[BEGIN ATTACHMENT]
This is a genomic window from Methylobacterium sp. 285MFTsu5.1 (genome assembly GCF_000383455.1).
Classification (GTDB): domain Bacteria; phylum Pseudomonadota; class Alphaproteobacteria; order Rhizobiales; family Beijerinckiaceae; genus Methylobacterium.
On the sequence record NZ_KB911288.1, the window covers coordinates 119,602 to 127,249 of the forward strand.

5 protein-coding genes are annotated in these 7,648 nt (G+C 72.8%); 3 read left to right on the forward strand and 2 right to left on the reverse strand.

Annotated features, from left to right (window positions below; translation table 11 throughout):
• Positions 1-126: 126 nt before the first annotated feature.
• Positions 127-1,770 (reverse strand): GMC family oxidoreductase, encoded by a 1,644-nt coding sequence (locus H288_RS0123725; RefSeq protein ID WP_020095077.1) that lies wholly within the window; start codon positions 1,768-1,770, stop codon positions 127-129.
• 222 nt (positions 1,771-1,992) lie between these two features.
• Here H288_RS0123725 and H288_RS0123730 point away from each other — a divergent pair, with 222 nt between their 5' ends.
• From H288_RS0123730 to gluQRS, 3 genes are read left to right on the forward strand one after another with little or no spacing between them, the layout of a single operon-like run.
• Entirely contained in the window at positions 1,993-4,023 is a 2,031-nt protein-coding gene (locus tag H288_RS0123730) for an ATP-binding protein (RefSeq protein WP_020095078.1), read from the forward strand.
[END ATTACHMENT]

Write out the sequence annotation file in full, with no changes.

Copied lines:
This is a genomic window from Methylobacterium sp. 285MFTsu5.1 (genome assembly GCF_000383455.1).
Classification (GTDB): domain Bacteria; phylum Pseudomonadota; class Alphaproteobacteria; order Rhizobiales; family Beijerinckiaceae; genus Methylobacterium.
On the sequence record NZ_KB911288.1, the window covers coordinates 119,602 to 127,249 of the forward strand.

5 protein-coding genes are annotated in these 7,648 nt (G+C 72.8%); 3 read left to right on the forward strand and 2 right to left on the reverse strand.

Annotated features, from left to right (window positions below; translation table 11 throughout):
• Positions 1-126: 126 nt before the first annotated feature.
• Positions 127-1,770 (reverse strand): GMC family oxidoreductase, encoded by a 1,644-nt coding sequence (locus H288_RS0123725; RefSeq protein ID WP_020095077.1) that lies wholly within the window; start codon positions 1,768-1,770, stop codon positions 127-129.
• 222 nt (positions 1,771-1,992) lie between these two features.
• Here H288_RS0123725 and H288_RS0123730 point away from each other — a divergent pair, with 222 nt between their 5' ends.
• From H288_RS0123730 to gluQRS, 3 genes are read left to right on the forward strand one after another with little or no spacing between them, the layout of a single operon-like run.
• Entirely contained in the window at positions 1,993-4,023 is a 2,031-nt protein-coding gene (locus tag H288_RS0123730) for an ATP-binding protein (RefSeq protein WP_020095078.1), read from the forward strand.